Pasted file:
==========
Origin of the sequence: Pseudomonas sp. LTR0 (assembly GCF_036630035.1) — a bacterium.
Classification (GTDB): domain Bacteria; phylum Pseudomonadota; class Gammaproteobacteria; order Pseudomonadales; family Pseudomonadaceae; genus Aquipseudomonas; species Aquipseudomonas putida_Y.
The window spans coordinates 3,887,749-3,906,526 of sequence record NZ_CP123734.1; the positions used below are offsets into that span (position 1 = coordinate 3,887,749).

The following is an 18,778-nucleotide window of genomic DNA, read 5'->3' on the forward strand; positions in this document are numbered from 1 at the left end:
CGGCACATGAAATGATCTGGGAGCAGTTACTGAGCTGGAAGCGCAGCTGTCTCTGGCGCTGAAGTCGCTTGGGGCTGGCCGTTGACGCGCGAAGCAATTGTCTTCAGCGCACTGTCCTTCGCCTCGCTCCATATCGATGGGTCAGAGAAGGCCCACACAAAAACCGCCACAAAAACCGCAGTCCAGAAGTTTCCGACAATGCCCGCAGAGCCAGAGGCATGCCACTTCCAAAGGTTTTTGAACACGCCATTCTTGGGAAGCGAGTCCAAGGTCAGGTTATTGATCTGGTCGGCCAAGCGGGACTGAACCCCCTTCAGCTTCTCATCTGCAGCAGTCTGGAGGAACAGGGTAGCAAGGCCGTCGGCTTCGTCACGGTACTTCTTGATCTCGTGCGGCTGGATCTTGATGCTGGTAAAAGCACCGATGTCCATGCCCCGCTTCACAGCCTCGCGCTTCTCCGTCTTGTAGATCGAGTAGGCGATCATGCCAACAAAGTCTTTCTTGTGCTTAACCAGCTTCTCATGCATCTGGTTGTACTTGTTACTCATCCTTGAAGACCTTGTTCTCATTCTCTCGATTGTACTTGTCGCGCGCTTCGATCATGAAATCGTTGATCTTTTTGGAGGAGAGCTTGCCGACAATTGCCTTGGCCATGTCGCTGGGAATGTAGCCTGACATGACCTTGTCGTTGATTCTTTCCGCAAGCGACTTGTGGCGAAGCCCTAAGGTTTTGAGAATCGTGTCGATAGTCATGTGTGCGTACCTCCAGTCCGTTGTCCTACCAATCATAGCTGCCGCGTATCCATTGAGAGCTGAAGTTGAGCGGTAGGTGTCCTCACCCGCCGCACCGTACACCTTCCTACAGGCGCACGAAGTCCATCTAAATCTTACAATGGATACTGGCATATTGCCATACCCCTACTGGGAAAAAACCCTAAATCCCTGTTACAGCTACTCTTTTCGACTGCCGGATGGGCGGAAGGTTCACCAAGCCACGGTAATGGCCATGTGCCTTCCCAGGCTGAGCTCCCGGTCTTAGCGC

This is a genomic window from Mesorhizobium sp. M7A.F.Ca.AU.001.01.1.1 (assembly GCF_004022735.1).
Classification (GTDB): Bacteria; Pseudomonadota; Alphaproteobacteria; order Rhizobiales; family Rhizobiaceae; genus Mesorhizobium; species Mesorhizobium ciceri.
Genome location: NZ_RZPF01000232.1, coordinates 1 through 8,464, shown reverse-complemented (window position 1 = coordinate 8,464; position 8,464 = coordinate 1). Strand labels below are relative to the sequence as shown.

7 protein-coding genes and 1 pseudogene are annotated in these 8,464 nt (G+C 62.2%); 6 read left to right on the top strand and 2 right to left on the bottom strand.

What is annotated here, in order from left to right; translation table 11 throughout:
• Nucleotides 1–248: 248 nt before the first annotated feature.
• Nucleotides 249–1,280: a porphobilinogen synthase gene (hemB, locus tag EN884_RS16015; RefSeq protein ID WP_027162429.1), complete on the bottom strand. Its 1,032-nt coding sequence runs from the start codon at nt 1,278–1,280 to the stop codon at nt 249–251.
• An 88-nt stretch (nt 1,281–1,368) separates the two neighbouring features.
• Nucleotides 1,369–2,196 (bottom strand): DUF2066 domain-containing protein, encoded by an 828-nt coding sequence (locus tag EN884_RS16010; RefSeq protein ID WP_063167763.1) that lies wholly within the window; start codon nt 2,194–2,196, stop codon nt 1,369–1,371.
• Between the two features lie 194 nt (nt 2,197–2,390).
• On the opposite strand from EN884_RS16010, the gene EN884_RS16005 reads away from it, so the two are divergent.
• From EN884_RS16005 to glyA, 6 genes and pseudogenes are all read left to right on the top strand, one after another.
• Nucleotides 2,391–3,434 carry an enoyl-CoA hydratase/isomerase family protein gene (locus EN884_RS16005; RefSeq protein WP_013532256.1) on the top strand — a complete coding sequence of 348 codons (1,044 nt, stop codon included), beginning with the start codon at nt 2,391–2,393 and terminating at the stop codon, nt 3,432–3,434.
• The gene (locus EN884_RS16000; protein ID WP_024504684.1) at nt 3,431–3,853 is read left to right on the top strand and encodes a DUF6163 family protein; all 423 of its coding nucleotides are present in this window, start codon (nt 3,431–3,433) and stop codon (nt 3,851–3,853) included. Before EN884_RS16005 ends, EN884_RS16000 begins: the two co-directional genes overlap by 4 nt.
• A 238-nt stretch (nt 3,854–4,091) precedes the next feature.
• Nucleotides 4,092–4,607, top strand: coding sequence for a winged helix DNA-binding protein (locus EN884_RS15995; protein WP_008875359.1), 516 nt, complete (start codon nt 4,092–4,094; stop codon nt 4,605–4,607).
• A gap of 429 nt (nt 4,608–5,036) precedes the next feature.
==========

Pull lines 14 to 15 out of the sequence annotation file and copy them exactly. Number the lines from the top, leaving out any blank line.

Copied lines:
• Nucleotides 1,369–2,196 (bottom strand): DUF2066 domain-containing protein, encoded by an 828-nt coding sequence (locus tag EN884_RS16010; RefSeq protein ID WP_063167763.1) that lies wholly within the window; start codon nt 2,194–2,196, stop codon nt 1,369–1,371.
• Between the two features lie 194 nt (nt 2,197–2,390).